Investigating the role of product features in preventing customer churn, by using survival analysis and choice modeling: The case of financial services
The enhancement of existing relationships is of pivotal importance to companies, since attracting new customers is known to be more expensive. Therefore, as part of their customer relationship management (CRM) strategy, many researchers have been analyzing “why” customers decide to switch. However, despite its practical relevance, few studies have investigated how companies can react to defection prone customers by offering the right set of products. Additionally, within the current customer attention “hype”, one tends to overlook the nature of different products when investigating customer defection. In this research, we study the defection of the savings and investment (SI) customers of a large Belgian financial service provider. We created different SI churn behavior categories by introducing two dimensions: (i) duration of the products (fixed term versus infinity) and (ii) capital/revenue risks involved. Considering these product features, we first gain explorative insight in the timing of the churn event by means of Kaplan-Meier estimates. Secondly, we elaborate on the most alarming group of customers that emerged from the former explorative analysis. A hazard model is built to detect the most convenient product categories to cross-sell in order to reduce their churn likelihood. Complementary, a multinomial probit model is estimated to explore the customers’ preferences with respect to the product features involved and to test whether these correspond with the findings of the survival analysis. The results of our study indicate that customer retention cannot be understood by solely relying on customer characteristics. In sum, it might be true that “not all customers are created equal”, but neither are all products.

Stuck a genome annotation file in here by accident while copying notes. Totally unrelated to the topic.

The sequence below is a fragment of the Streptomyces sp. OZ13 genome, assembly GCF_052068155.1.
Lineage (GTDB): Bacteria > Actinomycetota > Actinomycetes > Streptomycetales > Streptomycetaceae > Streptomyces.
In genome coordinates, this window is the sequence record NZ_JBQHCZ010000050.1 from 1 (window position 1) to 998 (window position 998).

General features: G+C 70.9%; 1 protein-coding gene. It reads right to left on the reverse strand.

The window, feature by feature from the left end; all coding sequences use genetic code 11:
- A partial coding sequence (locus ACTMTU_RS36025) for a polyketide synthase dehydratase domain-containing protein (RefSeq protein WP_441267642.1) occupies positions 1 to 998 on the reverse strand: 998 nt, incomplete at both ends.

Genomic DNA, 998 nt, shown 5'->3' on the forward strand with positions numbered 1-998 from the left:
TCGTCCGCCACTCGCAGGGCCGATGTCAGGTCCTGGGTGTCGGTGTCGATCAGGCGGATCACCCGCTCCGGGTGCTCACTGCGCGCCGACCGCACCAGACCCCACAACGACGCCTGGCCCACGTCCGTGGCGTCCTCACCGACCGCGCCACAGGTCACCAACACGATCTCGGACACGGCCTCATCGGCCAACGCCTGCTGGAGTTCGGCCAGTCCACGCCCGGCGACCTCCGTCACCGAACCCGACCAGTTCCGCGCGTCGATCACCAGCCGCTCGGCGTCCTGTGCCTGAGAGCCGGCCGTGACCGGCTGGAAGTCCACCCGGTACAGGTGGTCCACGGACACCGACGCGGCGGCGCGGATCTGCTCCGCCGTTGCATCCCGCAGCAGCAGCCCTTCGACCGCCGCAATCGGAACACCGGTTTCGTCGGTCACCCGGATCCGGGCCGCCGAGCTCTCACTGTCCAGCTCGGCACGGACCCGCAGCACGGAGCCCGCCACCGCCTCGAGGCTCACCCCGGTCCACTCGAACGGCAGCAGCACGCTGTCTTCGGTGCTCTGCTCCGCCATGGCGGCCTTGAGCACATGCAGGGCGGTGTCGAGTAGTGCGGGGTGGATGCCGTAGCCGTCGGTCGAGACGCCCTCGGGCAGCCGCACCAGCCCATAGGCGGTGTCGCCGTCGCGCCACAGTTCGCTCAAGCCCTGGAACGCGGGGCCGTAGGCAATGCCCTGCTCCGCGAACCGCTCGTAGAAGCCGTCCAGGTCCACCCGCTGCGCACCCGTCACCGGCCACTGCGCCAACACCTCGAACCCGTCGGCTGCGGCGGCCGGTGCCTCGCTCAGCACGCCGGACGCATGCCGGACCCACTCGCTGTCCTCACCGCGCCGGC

|Date of creation:||Feb 2004|
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